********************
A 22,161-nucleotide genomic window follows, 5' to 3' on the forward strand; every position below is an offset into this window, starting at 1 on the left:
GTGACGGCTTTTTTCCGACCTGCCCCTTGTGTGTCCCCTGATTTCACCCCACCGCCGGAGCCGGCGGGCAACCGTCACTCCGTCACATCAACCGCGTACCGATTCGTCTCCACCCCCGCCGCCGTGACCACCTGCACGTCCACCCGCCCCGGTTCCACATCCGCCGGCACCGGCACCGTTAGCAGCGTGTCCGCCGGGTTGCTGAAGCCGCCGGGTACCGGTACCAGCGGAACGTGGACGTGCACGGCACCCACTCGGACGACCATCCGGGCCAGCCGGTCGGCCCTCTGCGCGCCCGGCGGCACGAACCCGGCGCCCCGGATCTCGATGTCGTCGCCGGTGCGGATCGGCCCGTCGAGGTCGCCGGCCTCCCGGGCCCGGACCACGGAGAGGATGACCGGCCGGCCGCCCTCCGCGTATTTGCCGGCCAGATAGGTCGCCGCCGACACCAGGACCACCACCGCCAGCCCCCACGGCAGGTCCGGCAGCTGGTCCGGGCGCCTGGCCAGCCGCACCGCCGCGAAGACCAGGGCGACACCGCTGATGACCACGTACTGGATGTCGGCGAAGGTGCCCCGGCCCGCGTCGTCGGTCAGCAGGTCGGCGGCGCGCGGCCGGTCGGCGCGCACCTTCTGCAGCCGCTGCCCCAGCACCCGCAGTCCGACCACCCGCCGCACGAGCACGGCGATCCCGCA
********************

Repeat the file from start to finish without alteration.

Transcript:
A 22,161-nucleotide genomic window follows, 5' to 3' on the forward strand; every position below is an offset into this window, starting at 1 on the left:
GTGACGGCTTTTTTCCGACCTGCCCCTTGTGTGTCCCCTGATTTCACCCCACCGCCGGAGCCGGCGGGCAACCGTCACTCCGTCACATCAACCGCGTACCGATTCGTCTCCACCCCCGCCGCCGTGACCACCTGCACGTCCACCCGCCCCGGTTCCACATCCGCCGGCACCGGCACCGTTAGCAGCGTGTCCGCCGGGTTGCTGAAGCCGCCGGGTACCGGTACCAGCGGAACGTGGACGTGCACGGCACCCACTCGGACGACCATCCGGGCCAGCCGGTCGGCCCTCTGCGCGCCCGGCGGCACGAACCCGGCGCCCCGGATCTCGATGTCGTCGCCGGTGCGGATCGGCCCGTCGAGGTCGCCGGCCTCCCGGGCCCGGACCACGGAGAGGATGACCGGCCGGCCGCCCTCCGCGTATTTGCCGGCCAGATAGGTCGCCGCCGACACCAGGACCACCACCGCCAGCCCCCACGGCAGGTCCGGCAGCTGGTCCGGGCGCCTGGCCAGCCGCACCGCCGCGAAGACCAGGGCGACACCGCTGATGACCACGTACTGGATGTCGGCGAAGGTGCCCCGGCCCGCGTCGTCGGTCAGCAGGTCGGCGGCGCGCGGCCGGTCGGCGCGCACCTTCTGCAGCCGCTGCCCCAGCACCCGCAGTCCGACCACCCGCCGCACGAGCACGGCGATCCCGCA